Books in cases
When writing systems were invented/created in ancient civilizations, nearly everything that could be written upon—stone, clay, tree bark, metal sheets—was used for writing.
The study of such inscriptions forms a major part of history. The study of inscriptions is known as epigraphy. Alphabetic writing emerged in Egypt about 5,000 years ago. The Ancient Egyptians would often write on papyrus, a plant grown along the Nile River. At first the words were not separated from each other (scriptural continua) and there was no punctuation. Texts were written from right to left, left to right, and even so that alternate lines read in opposite directions. The technical term for this type of writing is 'boustrophedon,' which means literally 'ox-turning' for the way a farmer drives an ox to plough his fields.In the 5th century, Isidore of Seville explained the then-current relation between codex, book and scroll in his Etymologiae (VI.13): "A codex is composed of many books; a book is of one scroll. It is called codex by way of metaphor from the trunks (codex) of trees or vines, as if it were a wooden stock, because it contains in itself a multitude of books, as it were of branches." Modern usage differs. A codex (in modern usage) is the first information repository that modern people would recognize as a "book": leaves of uniform size bound in some manner along one edge, and typically held between two covers made of some more robust material. The first written mention of the codex as a form of book is from Martial, in his Apopho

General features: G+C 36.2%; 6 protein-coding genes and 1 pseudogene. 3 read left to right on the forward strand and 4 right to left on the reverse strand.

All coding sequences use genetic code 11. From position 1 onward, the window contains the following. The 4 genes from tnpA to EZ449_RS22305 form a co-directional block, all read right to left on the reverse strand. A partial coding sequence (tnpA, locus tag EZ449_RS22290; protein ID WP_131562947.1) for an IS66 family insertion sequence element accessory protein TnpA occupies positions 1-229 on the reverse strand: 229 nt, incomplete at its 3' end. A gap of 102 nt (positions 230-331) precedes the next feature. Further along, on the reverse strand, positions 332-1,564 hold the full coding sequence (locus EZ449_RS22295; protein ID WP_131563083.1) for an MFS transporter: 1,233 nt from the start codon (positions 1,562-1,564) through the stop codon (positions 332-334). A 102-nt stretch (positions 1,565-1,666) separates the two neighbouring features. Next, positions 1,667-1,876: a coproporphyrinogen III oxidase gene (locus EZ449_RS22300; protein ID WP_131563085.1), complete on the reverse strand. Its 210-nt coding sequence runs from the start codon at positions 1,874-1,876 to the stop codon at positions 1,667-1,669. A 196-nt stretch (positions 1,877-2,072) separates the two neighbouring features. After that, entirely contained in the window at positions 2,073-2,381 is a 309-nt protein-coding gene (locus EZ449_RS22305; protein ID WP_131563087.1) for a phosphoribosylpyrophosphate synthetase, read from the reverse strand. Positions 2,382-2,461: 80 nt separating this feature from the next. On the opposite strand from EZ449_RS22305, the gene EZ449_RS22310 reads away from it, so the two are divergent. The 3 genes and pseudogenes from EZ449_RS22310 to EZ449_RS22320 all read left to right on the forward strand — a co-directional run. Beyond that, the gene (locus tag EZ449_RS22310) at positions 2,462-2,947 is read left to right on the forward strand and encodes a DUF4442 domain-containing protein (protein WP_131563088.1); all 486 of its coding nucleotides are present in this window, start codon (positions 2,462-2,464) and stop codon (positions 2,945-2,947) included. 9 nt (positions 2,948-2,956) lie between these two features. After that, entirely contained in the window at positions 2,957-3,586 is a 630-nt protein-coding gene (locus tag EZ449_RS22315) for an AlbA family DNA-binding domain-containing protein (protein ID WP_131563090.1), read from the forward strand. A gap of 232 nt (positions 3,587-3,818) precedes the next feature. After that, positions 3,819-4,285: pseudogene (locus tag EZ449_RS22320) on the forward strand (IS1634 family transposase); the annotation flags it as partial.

eta CLXXXIV at the end of the century, where he praises its compactness. However, the codex never gained much popularity in the pagan Hellenistic world, and only within the Christian community did it gain widespread use. This change happened gradually during the 3rd and 4th centuries, and the reasons for adopting the codex form of the book are several: the format is more economical, as both sides of the writing material can be used; and it is portable, searchable, and easy to conceal. The Christian authors may also have wanted to distinguish their writings from the pagan texts written on scrolls. At first, books were copied mostly in monasteries, one at a time. With the rise of universities in the 13th century, the Manuscript culture of the time led to an increase in the demand for books, and a new system for copying books appeared. The books were divided into unbound leaves (pecia), which were lent out to different copyists, so the speed of book production was considerably increased. The system was maintained by secular stationers guilds, which produced both religious and non-religious material. Judaism has kept the art of the scribe alive up to the present. According to Jewish tradition, the Torah scroll placed in a synagogue must be written by hand on parchment, and a printed book would not do, though the congregation may use printed prayer books, and printed copies of the Scriptures are used for study outside the synagogue. A sofer (scribe) is a highly respected member of any observant Jewish community.